Radiology errors are sky rocketing. Radiologists are reading and reporting studies (aka films e.g. CT scans, MRIs etc) at an unprecedented pace.  They are paid by the study not by the hour. It is a fact, the more studies a radiologist reads the more money they make, and ‘speed reading’ has become an unfortunate norm. The average CT of the head contains an excess of 800 individual images which is why radiology errors are increasing at an alarming rate.

In one of my recent cases,  a radiologist missed a critical vertebral artery dissection on a CT angiogram (images depicted). Several images on the CT angio study in multiple different planes clearly demonstrated the dissection, yet the radiologist missed it. Why? After investigation it was revealed that he ‘read’ over 1500 images in 87 seconds which is unconscionable. Why would a radiologist do this? Turn around times. Radiologists are racing the clock by corporate mandate. Hiring an experienced medical malpractice lawyer who understands this ‘corporatization of medicine’ can make the difference in the success of your case.

CT angiogram images with radiology errors

Radiology errors generally fall under one or more of the following categories:

Perceptual errors: when an abnormality is not identified.
  • Under-reading: when the finding is not detected. It is the most common type of error.
  • Lack of History: when a finding is missed because of an inaccurate, incomplete, or misleading clinical history.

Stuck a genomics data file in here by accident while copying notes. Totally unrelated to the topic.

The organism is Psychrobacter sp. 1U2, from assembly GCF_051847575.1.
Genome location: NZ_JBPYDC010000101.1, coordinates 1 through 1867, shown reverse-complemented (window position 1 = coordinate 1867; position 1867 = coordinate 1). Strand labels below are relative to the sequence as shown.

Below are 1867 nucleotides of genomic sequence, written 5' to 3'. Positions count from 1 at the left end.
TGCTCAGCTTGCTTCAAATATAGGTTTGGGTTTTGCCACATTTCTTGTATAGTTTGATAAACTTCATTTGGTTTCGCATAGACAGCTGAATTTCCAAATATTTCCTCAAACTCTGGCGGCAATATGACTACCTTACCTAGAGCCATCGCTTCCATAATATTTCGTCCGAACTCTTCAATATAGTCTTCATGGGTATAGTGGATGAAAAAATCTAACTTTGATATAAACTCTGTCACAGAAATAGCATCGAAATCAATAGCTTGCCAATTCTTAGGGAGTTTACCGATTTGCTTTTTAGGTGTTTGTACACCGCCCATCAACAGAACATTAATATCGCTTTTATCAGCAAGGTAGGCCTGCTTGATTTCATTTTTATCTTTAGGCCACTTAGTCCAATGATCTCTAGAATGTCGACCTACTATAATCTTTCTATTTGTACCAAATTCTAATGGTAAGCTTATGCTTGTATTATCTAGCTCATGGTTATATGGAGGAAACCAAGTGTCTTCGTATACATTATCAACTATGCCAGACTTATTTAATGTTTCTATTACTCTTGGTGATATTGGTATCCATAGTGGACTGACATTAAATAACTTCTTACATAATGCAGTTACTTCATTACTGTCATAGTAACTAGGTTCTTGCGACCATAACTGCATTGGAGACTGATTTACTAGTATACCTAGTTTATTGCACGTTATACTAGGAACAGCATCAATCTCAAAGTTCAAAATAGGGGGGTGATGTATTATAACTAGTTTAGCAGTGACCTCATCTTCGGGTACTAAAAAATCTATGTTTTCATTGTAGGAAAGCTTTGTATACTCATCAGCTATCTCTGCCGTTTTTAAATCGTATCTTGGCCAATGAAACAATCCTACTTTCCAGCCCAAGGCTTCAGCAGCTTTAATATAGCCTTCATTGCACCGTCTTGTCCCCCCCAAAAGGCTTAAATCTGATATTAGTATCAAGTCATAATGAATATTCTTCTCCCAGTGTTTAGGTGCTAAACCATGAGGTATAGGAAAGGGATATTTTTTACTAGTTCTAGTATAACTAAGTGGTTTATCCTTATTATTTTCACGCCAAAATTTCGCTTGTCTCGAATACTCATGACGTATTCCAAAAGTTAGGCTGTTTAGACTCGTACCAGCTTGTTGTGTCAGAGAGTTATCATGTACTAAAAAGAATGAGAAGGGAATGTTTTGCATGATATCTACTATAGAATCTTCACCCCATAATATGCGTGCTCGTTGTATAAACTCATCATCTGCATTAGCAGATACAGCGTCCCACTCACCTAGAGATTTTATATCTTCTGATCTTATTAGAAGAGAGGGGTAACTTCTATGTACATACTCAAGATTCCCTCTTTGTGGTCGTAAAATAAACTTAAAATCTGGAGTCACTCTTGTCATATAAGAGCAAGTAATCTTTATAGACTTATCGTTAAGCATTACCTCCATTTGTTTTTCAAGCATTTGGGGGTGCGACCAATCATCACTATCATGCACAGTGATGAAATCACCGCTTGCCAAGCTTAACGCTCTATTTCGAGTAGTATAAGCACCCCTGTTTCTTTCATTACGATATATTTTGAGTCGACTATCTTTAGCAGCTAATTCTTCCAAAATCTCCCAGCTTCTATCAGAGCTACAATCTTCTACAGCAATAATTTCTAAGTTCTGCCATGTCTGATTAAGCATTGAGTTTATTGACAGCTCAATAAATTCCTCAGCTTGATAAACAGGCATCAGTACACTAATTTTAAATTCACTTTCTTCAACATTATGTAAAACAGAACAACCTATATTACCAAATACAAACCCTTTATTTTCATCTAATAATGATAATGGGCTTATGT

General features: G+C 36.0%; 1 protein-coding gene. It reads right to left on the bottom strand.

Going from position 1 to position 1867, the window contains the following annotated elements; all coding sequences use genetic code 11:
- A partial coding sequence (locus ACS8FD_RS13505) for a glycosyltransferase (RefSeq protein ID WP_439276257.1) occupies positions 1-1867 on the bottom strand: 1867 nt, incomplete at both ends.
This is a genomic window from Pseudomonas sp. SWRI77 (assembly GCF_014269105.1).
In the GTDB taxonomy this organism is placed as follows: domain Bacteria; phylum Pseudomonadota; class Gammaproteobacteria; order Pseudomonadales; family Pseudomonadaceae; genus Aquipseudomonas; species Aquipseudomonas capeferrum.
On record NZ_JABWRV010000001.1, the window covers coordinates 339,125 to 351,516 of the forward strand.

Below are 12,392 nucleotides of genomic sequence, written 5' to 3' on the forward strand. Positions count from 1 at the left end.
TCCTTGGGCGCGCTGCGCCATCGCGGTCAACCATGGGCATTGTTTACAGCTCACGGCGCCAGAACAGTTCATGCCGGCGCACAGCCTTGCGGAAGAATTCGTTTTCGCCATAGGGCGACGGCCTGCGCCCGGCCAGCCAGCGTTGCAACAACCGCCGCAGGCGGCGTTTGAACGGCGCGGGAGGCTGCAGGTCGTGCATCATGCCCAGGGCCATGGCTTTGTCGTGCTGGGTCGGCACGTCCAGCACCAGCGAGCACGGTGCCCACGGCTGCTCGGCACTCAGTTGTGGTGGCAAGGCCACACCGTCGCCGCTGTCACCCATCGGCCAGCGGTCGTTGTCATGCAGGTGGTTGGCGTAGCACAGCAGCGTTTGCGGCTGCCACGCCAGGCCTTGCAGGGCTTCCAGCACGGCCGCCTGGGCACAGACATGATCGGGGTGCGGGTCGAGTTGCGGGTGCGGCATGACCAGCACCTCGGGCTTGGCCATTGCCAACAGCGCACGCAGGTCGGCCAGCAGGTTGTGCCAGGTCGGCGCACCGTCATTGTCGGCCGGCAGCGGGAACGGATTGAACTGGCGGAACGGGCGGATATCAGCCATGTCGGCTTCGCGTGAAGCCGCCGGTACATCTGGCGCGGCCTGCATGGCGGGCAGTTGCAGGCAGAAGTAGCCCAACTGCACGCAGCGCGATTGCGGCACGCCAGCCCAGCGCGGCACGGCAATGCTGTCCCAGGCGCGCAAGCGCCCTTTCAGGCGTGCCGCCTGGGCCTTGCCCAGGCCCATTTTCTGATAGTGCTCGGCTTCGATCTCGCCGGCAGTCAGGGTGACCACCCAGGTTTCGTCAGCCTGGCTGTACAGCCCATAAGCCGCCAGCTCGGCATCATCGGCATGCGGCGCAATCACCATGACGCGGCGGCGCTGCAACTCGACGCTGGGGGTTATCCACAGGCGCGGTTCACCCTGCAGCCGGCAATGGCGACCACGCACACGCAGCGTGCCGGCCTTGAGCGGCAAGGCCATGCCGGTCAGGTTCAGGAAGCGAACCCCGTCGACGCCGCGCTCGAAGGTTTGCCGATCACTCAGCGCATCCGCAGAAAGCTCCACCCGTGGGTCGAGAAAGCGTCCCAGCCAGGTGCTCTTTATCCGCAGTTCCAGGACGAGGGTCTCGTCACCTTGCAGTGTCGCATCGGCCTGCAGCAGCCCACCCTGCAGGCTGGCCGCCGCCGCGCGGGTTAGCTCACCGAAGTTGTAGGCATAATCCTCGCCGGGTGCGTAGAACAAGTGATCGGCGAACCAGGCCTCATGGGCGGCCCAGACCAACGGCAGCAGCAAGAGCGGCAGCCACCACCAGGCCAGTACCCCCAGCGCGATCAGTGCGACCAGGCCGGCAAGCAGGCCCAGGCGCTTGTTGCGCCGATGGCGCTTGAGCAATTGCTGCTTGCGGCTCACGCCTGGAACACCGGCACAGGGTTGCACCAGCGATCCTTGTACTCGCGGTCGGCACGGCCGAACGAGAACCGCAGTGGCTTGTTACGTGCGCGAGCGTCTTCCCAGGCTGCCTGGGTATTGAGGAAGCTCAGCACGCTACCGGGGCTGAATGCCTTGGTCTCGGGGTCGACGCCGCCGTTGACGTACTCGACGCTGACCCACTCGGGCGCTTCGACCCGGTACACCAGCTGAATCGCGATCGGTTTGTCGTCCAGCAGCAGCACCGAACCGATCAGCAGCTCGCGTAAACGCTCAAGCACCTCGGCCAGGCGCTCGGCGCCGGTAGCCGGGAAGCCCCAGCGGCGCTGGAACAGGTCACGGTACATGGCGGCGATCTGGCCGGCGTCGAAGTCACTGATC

• Lack of search: when a finding is missed because of failure to complete a systematic search after discovering an abnormality. It is the second most common type of error.
  • Lack of proof reading the report: when a finding is missed because of over reliance on the radiology report from a previous examination.
  • Location: when a finding is missed because it is outside of the area of interest.
  • Image manipulation: when a radiologist fails to perceive an abnormality because of an inappropriate window (CT) or pulse sequence (MR).
Cognitive / interpretative errors: when an abnormality or a normal variant is seen but its meaning or importance is not correctly understood, resulting in an incorrect diagnosis.
  • Complacency / Normal variant: when a clinically unimportant finding was appreciated but attributed to the wrong cause (false positive).
  • Faulty reasoning: when the finding was appreciated and interpreted as abnormal, but attributed to the wrong cause (a true positive misclassified).
  • Lack of knowledge: when the finding is correctly identified on the image, but its diagnostic importance is missed because of the reader’s lack of knowledge.
  • Complication: when the finding missed is a complication from a procedure.
  • Prior examination: when a finding is missed because of failure to consult prior studies or reports.
Communication errors: when the radiologist fails to effectively communicate the results including errors in the report, in making recommendations and in communicating important findings.
Technique or image acquisition errors: missed because of the technical or physical limitations of the imaging modality. Contributors to these types of errors include staff shortages, inexperience of the staff and inadequate equipment.
  • Artifacts: imaging artifacts or technical factors might obscure the pathology due to image distortion (false negative) or might mimic pathology (false positive).
  • Inappropriate study: when the indication of an image test is not correct, and the capability of a particular radiologic technique might not be suitable for the question that is being asked.
  • Incomplete study: when the indication of an image test is correct, but does not include all the areas that must be studied.